principle no native likes the power that governs him, even if it be that of his own coreligionists and race. Less, naturally, does he like an alien government. We know it in Egypt, where the feeling is quite as strong as in Morocco. To some extent it is artificial and a pose; but, after all, it is not unreasonable. A generation or two is not sufficient for a people to rid itself of religious and traditional antipathy. Probably there are few Moors who would not rejoice to know that France had abandoned Morocco. A week or two later nine-tenths of them would want her back again. I remember once, far up the Nile, asking an aged Sheikh, whose confidence I had gained, his real opinion of the British occupation of Egypt. After a pause, he replied,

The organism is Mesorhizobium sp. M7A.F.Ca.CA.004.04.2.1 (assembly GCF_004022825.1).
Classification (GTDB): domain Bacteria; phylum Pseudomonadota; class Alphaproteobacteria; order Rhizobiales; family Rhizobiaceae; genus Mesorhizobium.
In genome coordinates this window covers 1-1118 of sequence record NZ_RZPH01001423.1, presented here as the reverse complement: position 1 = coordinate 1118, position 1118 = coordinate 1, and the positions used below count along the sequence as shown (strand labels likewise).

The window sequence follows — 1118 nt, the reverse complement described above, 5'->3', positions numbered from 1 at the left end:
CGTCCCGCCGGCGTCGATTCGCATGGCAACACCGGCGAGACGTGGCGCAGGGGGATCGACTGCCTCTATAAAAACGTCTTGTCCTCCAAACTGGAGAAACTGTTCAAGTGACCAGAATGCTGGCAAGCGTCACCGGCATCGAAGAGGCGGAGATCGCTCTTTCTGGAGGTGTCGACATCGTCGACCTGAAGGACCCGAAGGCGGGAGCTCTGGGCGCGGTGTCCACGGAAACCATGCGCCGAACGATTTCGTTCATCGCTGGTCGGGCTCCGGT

“When I lie down to sleep I implore God that the British may have gone before morning. Wfhen I awake in the dawn I thank God that in His infinite wisdom and mercy He has not granted my prayer of overnight.” He knew that, with the departure of British domination would go also his security of life and all his property, for he would fall a prey at once to the anarchy of his own people. Such, too. is the feeling in Morocco.

The loyalty of the Moslem subjects of England and France is rendered all the more admirable because of this very feeling. It is not difficult to be loyal to one’s own race, one’s own king, one’s own government, and one’s own religion. It is quite another matter to be loyal to that of others.